Indeed, going beyond “fun facts” or phenomena to instead center the content on valuable “take away” points may be an important factor, in line with prior research on informal learning settings (e.g., Land et al., 2020).
Aside from the scientific content, Heimlich et al. (2010) found that the cultural content and framing in scientific documentary films can play an important role in affecting audience reception. The finding from this study that content can have differential effects for audiences coming from different cultural backgrounds, depending on the framing of the narrative, is also in line with prior research and theory in informal learning settings (Dawson and Jensen, 2011; Jensen et al., 2011).
Moreover, the way that the narrative voice is presented can also be important. A study (n = 514) asking for audience feedback on different practices in narrative visualization of scientific documentary films to investigate the use of “voice-of-god” narration and other storytelling techniques. This study found “participants preferred having a strong voice narrating the presentation of evidence regardless of topic or video presentation” (Bradbury and Guadagno, 2020, p. 348). More specifically, the “audible voice of god commentary…was found to be a significant variable outperforming the alternative video without voiceover narrative. Participants preferred the observational videos with voice-of-god narrative 66.84% (113/169) over the second observational video without voice-of-god narrative 33.14% (56/169)” (Bradbury and Guadagno, 2020, p. 348).
A qualitative follow-up question in this study by Borkiewicz et al. (2019, p. 348) inquired about the reasons for preferring a particular factual documentary film. This qualitative aspect of the research highlighted the importance of “narration” in general and the voiceover in particular. Another identified preference was for having the narration come from a participatory character in the documentary and the presentation of the data visualizations. Moreover, there was a clear preference for an “entertaining” style and “better production quality” (Bradbury and Guadagno, 2020, p. 348). Qualitative responses also pointed to audiences valuing learning from the films (Bradbury and Guadagno, 2020, p. 348). These findings have clear implications for cinematic scientific visualization.
Existing literature indicates that immersive shows and experiences can have a distinctive impact on audiences.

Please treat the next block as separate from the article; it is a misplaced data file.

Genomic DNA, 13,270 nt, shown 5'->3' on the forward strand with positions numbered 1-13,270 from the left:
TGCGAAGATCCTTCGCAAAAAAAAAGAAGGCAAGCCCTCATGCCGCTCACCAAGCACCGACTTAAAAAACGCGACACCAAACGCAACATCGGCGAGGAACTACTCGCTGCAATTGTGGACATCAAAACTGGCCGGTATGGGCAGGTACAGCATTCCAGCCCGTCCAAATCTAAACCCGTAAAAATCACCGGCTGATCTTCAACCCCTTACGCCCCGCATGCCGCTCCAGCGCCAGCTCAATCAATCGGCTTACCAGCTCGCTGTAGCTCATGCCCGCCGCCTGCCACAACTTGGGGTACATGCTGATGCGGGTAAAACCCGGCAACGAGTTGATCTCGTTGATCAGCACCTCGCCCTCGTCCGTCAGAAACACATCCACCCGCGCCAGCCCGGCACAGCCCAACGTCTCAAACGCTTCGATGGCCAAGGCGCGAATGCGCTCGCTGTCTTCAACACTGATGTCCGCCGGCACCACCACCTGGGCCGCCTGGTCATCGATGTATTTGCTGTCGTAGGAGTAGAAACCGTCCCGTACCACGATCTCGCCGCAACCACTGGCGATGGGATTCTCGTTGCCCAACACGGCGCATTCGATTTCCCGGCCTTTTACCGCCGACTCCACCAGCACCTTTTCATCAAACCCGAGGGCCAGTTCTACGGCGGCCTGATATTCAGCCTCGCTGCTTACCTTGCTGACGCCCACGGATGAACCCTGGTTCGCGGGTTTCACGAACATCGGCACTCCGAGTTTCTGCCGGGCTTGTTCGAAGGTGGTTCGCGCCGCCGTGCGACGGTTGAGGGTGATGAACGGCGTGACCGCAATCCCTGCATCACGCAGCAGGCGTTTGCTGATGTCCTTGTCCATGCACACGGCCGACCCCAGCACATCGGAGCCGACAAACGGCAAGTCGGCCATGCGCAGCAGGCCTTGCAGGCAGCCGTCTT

It appears that heightened levels of immersion allow learners to more easily understand scientific concepts (Fraser et al., 2012, p. 182).
The most well-established indicator of immersion's importance is the research on audience responses to scientific visualizations on different sizes of screen. An experimental study by Yu et al. (2016) tested the importance of screen size as a driver of science learning, in this case focusing on undergraduate students in an introductory astronomy course. This study employed a complicated design, with all of the groups (treatment and control) receiving a lecture designed to target common misconceptions about astronomy. Learning was evaluated using a multiple-choice test administered on a repeated basis. The evidence gathered by the study indicates that the treatment group that viewed the accompanying film offering a virtual tour of the Solar System in the Planetarium showed the greatest learning impact. The authors contend that this is because immersion is greater with larger, more expansive screens, the level of impact, there is also greater learning impact from the same film viewed on a larger screen.
We propose that visual immersion itself has benefits for learning by reducing cognitive load and increasing attention (Yu et al., 2016, p. 102).
However, the experimental design employed in this study did not control for the novelty effect of an outside-the-classroom field trip to a Planetarium, given that the control group remained within the classroom setting throughout. Nevertheless, Yu et al. (2016) note that their conclusion has support in the empirical research literature on how different screen sizes affect audiences (e.g., Lombard et al., 2000) as well as the research on giant screens and learning (e.g., Fraser et al., 2012). Indeed, Heimlich et al. (2010) came to the same conclusion based on a separate experimental study comparing different screen sizes used with the same film.
The emphasis on immersion's value for science communication and informal learning comes from a variety of angles. For example, research investigating audience responses to virtual reality has also highlighted the value of immersion within informal learning experiences (Yu et al., 2015, p. 43). Another study also went a step further than the typical cinematic immersion, exploring the effects of introducing interactivity into educational visualizations integrated into a game engine: